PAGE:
God, promises and vague warranties

At times I listen to KVI radio and at times on KVI radio there is an ad which was recorded by Rob McKenna, a former Attorney General of Washington state.

According to the ad with Rob McKenna, many homeowners are disappointed in their contractor or roofing company due to poor workmanship or vague warranties.  According to another ad by Guardian Roofing, only about half of roofing customers would recommend their most-recent or current roofing company to a friend or relative after how things went with their completed roofing.

There is no training or competency required to roof.  Some roofers who are half-competent survive by not honoring warranties and making them vague and very hard to enforce.

I once took a class that included a brief discussion of business fraud.  One way that shady businesses defraud is to make promises or guarantees and then the promises and guarantees are vague or misleadingly or have conditions that were not discussed with you or the conditions are themselves unreasonable.  They often sell a product or a course with a money-back guarantee which is made orally and you decide to buy based on what you are told.

I once bought a real estate investing course with an oral presentation of a money-back guarantee.  However, the conditions of the money back guarantee were never discussed or disclosed orally and “you” often made plans to attend and pay for the seminar without at first reading all the details of a contract you would sign later.

There are people who are considering becoming a pastor, priest or missionary.   Some of them do become pastors and some of these leave later pastoring due to conflicts, immorality or so-called pastoral burnout.  Different churches or leaders give people different guidance about whether or not to become a pastor and/or how to recognize a calling–or the leading of God–to become a pastor.  Some Christians teach others what they call discerning a call, usually the call to be or not to be a priest or pastor or missionary.  The calling to work for Microsoft or Amazon seems to require less understanding to perceive.

Forgive me if I make a suggestion that may require God to do some extra work to help us figure things out.  I know it is reported that God took a rest.  A small bit of extra work by God might be of aid to some people who are considering becoming pastors or who are taking the steps leading to becoming pastors.

Would it be a problem if I suggest that some of us expect God to make and keep promises?  I hope God does not find it to be too much extra work.  I hope it is not a problem during any of the years God is on a sabbatical . . .  I think it might help some of the people thinking of becoming pastors or not.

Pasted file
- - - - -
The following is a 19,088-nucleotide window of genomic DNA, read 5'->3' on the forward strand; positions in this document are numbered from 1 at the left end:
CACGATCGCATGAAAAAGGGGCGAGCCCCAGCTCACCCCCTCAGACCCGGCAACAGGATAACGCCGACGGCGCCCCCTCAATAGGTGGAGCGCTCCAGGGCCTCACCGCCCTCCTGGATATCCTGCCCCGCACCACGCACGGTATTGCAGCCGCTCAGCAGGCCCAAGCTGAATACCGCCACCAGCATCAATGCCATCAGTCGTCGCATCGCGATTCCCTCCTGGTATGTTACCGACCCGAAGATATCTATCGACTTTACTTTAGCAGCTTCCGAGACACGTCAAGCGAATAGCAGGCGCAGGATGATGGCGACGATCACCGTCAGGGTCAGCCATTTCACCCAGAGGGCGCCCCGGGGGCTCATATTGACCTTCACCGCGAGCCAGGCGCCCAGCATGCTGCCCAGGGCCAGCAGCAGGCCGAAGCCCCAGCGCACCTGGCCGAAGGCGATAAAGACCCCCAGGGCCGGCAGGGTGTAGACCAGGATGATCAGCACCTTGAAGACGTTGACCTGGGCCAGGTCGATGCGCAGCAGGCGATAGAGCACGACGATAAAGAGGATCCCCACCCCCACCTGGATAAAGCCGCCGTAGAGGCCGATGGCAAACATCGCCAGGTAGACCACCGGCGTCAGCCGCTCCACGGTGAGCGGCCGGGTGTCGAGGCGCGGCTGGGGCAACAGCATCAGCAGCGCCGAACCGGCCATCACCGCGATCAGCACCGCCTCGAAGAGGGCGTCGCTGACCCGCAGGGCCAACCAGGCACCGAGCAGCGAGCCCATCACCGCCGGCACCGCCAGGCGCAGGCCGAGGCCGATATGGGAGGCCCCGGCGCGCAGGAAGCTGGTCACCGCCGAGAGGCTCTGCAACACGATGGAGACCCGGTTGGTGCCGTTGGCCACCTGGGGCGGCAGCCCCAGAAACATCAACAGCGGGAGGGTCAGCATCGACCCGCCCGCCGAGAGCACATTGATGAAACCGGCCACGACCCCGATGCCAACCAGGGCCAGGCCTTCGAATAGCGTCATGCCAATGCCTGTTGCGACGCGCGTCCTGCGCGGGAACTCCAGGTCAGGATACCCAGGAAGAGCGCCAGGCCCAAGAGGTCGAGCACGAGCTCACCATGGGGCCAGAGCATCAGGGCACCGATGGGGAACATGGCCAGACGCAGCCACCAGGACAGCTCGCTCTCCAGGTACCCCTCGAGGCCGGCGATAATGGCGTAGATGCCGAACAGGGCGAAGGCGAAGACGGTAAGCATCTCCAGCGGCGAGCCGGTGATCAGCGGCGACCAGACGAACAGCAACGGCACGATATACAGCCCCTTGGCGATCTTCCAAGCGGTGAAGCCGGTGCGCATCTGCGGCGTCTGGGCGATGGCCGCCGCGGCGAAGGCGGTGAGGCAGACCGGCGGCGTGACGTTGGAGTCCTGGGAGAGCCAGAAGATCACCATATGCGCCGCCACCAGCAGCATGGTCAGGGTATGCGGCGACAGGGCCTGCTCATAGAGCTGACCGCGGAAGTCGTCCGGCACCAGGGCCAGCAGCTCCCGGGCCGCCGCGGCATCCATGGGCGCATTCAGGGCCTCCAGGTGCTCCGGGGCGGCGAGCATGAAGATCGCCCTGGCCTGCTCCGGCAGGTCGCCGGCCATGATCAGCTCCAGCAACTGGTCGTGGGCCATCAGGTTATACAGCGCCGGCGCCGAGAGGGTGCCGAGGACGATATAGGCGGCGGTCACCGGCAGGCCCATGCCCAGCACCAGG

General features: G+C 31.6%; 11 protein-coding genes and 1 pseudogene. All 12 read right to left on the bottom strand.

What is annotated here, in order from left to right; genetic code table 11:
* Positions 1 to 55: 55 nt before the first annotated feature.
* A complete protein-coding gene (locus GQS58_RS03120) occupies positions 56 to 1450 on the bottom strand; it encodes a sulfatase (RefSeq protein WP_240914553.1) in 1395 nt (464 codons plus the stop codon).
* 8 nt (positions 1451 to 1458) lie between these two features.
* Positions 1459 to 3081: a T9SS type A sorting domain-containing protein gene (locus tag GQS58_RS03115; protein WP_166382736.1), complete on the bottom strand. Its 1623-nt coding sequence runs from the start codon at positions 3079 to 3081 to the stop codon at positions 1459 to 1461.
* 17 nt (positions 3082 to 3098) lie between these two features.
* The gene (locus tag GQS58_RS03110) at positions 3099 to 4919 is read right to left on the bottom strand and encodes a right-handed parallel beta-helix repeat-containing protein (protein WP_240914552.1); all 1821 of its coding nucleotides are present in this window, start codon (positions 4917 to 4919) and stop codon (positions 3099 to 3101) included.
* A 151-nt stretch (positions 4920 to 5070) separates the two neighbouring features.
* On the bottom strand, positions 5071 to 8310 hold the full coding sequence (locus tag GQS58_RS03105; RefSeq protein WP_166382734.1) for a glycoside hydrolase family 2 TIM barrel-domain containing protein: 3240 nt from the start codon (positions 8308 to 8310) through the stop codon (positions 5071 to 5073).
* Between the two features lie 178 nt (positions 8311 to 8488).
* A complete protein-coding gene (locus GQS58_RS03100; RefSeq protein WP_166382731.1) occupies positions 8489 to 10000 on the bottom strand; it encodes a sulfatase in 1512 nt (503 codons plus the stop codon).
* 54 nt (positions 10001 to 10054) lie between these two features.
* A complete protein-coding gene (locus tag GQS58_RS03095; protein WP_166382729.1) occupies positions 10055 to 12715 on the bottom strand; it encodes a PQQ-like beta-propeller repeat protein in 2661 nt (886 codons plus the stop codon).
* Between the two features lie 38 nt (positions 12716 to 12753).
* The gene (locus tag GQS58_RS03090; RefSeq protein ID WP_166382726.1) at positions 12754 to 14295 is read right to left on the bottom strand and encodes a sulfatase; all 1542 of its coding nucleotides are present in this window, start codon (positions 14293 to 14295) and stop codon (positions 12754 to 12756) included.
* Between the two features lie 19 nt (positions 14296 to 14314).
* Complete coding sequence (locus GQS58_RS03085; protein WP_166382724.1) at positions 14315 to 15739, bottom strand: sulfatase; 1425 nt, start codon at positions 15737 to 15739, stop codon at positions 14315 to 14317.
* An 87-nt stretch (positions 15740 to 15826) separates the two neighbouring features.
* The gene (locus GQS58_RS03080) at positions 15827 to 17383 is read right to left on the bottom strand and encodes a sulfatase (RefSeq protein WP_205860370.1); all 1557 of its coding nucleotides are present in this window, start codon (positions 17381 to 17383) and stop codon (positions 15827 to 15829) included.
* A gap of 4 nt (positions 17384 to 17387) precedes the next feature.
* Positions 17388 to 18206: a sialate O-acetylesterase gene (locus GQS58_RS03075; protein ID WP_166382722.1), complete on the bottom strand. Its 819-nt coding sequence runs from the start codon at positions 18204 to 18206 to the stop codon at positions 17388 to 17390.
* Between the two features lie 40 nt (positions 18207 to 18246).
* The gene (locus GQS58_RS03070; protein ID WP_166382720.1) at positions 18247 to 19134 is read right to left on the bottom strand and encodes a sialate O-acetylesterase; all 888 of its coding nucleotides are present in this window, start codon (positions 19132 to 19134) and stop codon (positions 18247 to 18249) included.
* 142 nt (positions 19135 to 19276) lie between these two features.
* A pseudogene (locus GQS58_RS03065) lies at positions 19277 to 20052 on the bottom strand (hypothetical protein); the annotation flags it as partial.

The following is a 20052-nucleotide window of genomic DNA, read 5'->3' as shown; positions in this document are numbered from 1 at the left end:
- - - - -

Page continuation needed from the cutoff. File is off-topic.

In fact, just the idea that God would make a personal promise and keep it is something that might help some of the people who are thinking of becoming pastors.

As best we know from some surveys, there seems to be a problem with either the guidance people are given about becoming pastors or how it is being applied by thousands of individuals who hear or read the guidance.

It is reported on the Net that more than half of pastors would rather be doing something else with their lives and they would be doing so if they had some other way to make a living.  It is also reported that 90% of pastors believe they are unqualified or poorly prepared for their work.

The New York Times in 2010 made the claim that clergy members suffer from depression and obesity at higher rates than the general public.  Now, while I have not met any pastors who are schizophrenic, pastoring on average seems, from some news reports, to lead to poor physical and mental health and to a high rate of job dissatisfaction.  Perhaps I have been wrongly informed.  I hope I have been wrongly informed; I realize you never know with the New York Times.

The Bible tells us stories of how God interacted or might have interacted with certain men.  In the cases of Noah, Abraham, Moses, Gideon, Simon Peter and Andrew, God made a promise to them, or is reported to have made a promise to them, as a major part of God’s calling them.  There are actually many others to whom God is reported to have made promises; these six men are merely a representative sample.

In Exodus 3, where we have the story of the call of Moses, God is reported in fact as using the words, “And I promise,” to Moses about what God was about to do. Now, maybe God was asking Moses to risk his life or maybe Moses did not like the Egyptian air.  For whatever reason, God wanted to make it more certain in the mind of Moses that God was actually going to use his power to accomplish something useful.  So, God said to Moses–or so it is reported–“I promise!”  According to Hebrews, God took an oath when making a promise to Abraham.  Because he could swear by nothing greater than Himself, God swore on Himself to do certain things for Abraham!

In our day, most of us do not know what, if anything, God has sworn to do for us.  Maybe that is just normal and to be expected!

According to the Bible, God promised Noah that God would establish his covenant with him, Noah.  God promised Abraham that God would make Abraham into a great nation and bless him.  God promised Moses that he would bring Israel out of Egypt and the leaders of Israel would listen to the voice of Moses.  God promised Gideon that he, Gideon, would easily defeat the Midianites on God’s behalf.  God promised Peter and Andrew that He would make them fishers of men.